Sign up ×
Stack Overflow is a question and answer site for professional and enthusiast programmers. It's 100% free.

Please look at the following code and tell me if it's going to cause problems in the future, and if yes, how to avoid them.

class Note
   int id;
   std::string text;

   // ... some ctors here...

   Note(const Note& other) : id(, text(other.text) {}

   void operator=(const Note& other) // returns void: no chaining wanted
      if (&other == this) return;
      text = other.text;  
      // NB: id stays the same!    

In short, I want the copy constructor to create an exact copy of an object, including its (database) ID field. On the other hand, when I assign, I want just to copy the data fields. But I have some concerns, since usually the copy ctor and the operator= have same semantics.

The id field is used only by Note and its friends. For all other clients, the assignment operator does create an exact copy. The use case: When I want to edit a note, I create a copy using copy ctor, edit it, and then call save on the Notebook class which manages Notes:

 Note n(notebook.getNote(id));
 n = editNote(n); // pass by const ref (for the case edit is canceled)

When on the other hand I want to create a completely new note with the same contents as an existing note, I can do this:

 Note n; 
 n = notebook.getNote(id); 
 n.setText("This is a copy");

Is this approach plausible? If not, please point out what the possible negative consequences are! Thanks a lot!

share|improve this question

3 Answers 3

up vote 9 down vote accepted

If you want semantics that don't match what's expected from the assignment operator, then don't use it. Instead, disable it by declaring a private operator= and define a function with a name that makes clear what's going on, like copyDataFields.

share|improve this answer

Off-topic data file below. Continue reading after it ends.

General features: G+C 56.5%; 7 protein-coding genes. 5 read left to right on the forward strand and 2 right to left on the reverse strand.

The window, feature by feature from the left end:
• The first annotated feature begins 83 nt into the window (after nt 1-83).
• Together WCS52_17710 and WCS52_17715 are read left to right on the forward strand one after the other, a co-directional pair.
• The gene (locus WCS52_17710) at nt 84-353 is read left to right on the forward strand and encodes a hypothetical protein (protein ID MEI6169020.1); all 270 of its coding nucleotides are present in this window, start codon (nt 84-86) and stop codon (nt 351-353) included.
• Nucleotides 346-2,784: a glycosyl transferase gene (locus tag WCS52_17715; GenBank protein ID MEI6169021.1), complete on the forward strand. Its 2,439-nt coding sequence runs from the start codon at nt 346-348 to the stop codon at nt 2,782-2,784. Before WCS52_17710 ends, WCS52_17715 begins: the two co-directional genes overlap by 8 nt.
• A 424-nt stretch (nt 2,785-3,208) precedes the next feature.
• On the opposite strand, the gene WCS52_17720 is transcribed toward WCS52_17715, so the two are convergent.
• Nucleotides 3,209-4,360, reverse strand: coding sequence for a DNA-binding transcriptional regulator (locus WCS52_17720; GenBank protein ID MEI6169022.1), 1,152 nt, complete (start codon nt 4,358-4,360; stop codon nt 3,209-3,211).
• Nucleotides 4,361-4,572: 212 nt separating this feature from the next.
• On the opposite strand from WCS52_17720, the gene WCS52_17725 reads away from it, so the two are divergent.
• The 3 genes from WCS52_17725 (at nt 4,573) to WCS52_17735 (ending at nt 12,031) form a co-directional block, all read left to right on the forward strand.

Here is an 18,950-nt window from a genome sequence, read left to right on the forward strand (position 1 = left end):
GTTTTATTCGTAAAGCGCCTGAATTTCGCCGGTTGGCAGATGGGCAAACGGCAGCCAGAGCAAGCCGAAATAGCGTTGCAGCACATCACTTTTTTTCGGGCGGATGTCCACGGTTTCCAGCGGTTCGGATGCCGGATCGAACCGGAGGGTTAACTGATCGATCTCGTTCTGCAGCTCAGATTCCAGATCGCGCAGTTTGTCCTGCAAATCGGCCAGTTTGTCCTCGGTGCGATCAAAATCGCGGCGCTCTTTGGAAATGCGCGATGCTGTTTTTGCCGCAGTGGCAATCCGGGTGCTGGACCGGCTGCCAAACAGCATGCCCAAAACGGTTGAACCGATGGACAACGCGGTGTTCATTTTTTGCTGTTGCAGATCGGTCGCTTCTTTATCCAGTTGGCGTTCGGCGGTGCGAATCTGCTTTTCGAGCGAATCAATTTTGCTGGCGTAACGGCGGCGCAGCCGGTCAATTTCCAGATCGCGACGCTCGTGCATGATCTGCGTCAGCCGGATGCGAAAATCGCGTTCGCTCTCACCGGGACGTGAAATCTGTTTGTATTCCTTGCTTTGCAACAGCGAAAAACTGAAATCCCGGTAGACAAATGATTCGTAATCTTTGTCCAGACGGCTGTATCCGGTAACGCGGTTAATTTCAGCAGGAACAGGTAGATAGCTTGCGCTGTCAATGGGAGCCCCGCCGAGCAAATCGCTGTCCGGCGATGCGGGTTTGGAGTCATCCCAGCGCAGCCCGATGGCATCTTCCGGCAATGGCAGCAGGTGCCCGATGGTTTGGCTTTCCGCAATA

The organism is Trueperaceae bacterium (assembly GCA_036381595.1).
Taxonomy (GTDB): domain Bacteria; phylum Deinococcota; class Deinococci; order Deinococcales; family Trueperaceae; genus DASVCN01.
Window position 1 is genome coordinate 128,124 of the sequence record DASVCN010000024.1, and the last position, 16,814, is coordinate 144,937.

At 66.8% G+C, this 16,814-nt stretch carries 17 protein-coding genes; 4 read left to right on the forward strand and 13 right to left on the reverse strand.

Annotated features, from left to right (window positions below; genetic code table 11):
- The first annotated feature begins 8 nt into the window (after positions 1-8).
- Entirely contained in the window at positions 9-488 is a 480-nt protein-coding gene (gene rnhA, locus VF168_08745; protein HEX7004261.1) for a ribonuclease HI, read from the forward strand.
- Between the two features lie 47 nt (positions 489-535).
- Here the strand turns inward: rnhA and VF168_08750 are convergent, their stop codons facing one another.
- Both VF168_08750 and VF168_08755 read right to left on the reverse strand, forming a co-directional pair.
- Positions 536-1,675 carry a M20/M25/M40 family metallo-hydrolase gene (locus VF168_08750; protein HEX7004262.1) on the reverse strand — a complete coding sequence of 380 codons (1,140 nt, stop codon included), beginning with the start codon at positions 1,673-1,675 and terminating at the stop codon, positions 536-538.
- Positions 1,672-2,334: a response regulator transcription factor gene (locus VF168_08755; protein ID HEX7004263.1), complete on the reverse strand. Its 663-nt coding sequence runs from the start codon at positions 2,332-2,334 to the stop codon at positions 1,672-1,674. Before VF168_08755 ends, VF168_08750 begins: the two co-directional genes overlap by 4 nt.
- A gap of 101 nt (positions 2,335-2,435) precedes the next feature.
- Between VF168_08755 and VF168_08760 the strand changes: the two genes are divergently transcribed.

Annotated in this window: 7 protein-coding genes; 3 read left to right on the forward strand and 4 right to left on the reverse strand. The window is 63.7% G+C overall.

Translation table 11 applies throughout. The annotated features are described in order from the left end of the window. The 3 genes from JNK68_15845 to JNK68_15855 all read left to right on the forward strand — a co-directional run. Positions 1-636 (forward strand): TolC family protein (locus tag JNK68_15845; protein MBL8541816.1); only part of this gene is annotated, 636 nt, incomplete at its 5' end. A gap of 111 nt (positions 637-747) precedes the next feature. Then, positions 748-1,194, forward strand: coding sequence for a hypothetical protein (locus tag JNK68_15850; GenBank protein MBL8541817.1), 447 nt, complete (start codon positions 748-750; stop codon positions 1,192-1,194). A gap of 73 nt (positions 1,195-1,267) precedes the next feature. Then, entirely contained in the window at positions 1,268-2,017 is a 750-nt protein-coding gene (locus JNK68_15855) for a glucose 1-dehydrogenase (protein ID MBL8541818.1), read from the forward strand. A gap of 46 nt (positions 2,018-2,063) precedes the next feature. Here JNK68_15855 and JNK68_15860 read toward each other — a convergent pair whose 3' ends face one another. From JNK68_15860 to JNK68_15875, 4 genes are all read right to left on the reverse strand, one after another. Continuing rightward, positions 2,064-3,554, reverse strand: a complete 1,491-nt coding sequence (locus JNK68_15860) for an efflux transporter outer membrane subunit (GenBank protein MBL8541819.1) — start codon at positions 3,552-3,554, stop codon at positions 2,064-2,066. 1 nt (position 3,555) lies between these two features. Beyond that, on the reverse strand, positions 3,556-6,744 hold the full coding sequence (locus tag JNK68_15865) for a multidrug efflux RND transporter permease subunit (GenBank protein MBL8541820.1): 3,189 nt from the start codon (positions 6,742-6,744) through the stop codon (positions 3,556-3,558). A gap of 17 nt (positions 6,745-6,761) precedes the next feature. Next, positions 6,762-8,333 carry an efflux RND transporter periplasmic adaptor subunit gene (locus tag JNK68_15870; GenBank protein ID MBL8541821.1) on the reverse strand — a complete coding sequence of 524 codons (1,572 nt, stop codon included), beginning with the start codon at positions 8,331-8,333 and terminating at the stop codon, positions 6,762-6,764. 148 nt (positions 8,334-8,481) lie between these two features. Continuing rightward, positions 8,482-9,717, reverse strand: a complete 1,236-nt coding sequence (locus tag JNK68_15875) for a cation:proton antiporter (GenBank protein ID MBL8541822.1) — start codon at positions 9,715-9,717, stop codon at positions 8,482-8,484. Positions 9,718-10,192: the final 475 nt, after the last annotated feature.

Is it ok to have a public copy ctor but private op=? –  Alex Jenter Feb 5 '10 at 20:15
@Alex: Yes. It means once you have a fully initialized Note, it cannot be assigned. If it wants data, it would use the copyDataFields method. It can still be constructed to match another note: Note othernote(firstNote); –  GManNickG Feb 5 '10 at 20:22

Although this might work for your specific case, I would not recommend it in general.

Libraries such as the STL expect the copy constructor and assignment operator to work "like they're supposed to". If you violate the C++ semantics, then you may find that STL containers of your objects won't work right. The STL will invoke both your copy constructor and your assignment operator, under different circumstances, depending on the container.

It's very easy to get totally confused when your code doesn't do what you think it does.

share|improve this answer

Technically, it is doable and technically will work, but I would not do it that way. The problems I see are:

  1. You change "natural" semantic of assignment operator as known by C++ population.

  2. The two twin-operations, copy construction and assignment, are inconsistent because of different semantic.

  3. The solution is error prone because it's easy to accidentally call copy constructor even if it looks as assignment. If a programmer writes your second use case this way:

    Note n = notebook.getNote(id);

    Then copy constructor is called, not assignment, so you get n as different object than expected.

Why not to make your intentions just clear and explicit:

Note& Notebook::editNote(int id);
Note  Notebook::createNote(int id);
share|improve this answer
I don't want to expose a Note for editing directly, I want a kind of "copy, edit, replace original" behavior. –  Alex Jenter Feb 6 '10 at 18:09
I hardly see what's the difference between "copy, edit, replace original" and "get original, edit" –  mloskot Feb 6 '10 at 18:43

Your Answer


By posting your answer, you agree to the privacy policy and terms of service.

Not the answer you're looking for? Browse other questions tagged or ask your own question.